Sentimentally I am disposed to harmony; but organically I am incapable of a tune.
Old French & modern harmonie, from Latin harmonia, agreement;
from Greek harmos meaning joint harmozein meaning fit together.
1) combination or adaption of parts, elements or related things, so as to form a consistent and orderly whole.
2) agreement, accord, congruity.
3) the combination of simultaneous or successive musical notes to produce a pleasing effect; the combination of notes to form chords; the structure of a piece of music with regard to its chords; the branch of music that deals with chords.
4) the pleasing combination of sounds, as in music, tuneful sound, poetry; sweet or melodious sound.
5) agreement of feeling or sentiment; accord, peace.
This quote is from Essays of Elia by Charles Lamb, published in 1823, and the particular essay “The Two Races of Men.”
I came to know of Charles Lamb from the wonderful summaries of Shakespeare’s plays that he wrote with his sister, Mary. Tales From Shakespeare were the first “Cliffnotes” or “Sparknotes” and really good!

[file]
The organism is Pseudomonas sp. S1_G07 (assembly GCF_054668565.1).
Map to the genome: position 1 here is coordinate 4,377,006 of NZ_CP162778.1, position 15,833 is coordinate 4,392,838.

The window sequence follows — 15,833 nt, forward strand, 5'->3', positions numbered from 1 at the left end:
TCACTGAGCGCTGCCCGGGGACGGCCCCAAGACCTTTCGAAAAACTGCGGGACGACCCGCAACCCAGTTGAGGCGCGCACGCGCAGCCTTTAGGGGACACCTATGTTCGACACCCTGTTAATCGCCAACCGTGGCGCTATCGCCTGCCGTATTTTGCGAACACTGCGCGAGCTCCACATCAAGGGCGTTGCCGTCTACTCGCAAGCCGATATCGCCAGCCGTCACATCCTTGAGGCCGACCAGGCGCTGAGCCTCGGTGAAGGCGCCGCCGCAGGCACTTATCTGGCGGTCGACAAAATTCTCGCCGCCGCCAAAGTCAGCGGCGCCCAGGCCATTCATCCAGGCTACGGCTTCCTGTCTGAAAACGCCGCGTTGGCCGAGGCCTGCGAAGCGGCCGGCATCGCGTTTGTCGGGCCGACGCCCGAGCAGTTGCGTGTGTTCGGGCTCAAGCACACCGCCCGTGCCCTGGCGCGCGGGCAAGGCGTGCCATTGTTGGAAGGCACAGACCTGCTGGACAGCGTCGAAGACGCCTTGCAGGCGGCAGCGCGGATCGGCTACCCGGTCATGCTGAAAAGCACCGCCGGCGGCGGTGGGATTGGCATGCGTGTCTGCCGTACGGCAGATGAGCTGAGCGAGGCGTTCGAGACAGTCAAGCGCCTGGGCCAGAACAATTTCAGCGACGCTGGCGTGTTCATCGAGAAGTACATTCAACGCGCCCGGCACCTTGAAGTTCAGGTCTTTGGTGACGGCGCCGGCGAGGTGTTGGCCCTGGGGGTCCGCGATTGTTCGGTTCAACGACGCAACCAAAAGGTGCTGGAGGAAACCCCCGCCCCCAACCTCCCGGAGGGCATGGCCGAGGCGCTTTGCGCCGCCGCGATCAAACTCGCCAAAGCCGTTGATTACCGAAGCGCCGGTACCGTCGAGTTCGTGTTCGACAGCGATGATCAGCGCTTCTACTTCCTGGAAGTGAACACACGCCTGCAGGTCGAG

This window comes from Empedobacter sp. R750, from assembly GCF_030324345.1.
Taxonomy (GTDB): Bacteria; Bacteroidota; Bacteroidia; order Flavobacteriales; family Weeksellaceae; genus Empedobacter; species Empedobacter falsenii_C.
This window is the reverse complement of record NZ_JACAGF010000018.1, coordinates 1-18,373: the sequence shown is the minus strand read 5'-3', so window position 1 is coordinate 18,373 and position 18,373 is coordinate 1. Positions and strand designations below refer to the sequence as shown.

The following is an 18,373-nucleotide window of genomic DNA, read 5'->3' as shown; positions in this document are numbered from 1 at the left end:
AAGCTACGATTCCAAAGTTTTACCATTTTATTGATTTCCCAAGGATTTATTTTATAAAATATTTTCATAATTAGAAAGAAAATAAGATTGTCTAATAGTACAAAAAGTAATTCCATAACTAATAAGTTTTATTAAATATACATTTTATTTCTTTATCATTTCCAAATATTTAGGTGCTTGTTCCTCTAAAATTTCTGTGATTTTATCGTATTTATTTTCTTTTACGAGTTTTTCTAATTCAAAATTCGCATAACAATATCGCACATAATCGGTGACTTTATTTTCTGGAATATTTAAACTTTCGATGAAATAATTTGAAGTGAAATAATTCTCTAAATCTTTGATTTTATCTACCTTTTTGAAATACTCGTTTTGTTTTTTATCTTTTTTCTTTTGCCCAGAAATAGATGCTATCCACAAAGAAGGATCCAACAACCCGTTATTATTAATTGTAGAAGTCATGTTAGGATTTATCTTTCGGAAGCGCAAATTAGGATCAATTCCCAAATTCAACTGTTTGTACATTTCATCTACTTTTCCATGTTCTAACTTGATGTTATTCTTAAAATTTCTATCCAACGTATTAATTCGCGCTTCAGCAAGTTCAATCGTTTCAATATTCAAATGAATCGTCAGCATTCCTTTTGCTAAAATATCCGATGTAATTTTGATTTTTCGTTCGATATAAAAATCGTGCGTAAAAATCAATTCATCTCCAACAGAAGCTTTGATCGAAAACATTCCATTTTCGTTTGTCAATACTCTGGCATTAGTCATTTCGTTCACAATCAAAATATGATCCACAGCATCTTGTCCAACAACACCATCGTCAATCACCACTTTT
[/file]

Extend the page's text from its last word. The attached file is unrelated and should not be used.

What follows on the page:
I read them all the time when I was young and studying the Bard.
The Charles Lamb Society features useful links, sponsors events and publishes a bulletin to keep his work and spirit alive and not forgotten.
The Poetry Foundation describes his life and works more fully here and notes Lamb career as an essayist, noting that he
achieved lasting fame as a writer during the years 1820-1825, when he captivated the discerning English reading public with his personal essays in the London Magazine, collected as Essays of Elia (1823) and The Last Essays of Elia (1833). Known for their charm, humor, and perception, and laced with idiosyncrasies, these essays appear to be modest in scope, but their soundings are deep, and their ripples extend to embrace much of human life—particularly the life of the imagination.
I never knew that, and now I am intrigued to read some of his essays! I am also fascinated to learn that Charles Lamb was a school mate and close friend of the poet Samuel Taylor Coleridge. I was shocked to learn that Mary Lamb killed their mother in a fit of insanity.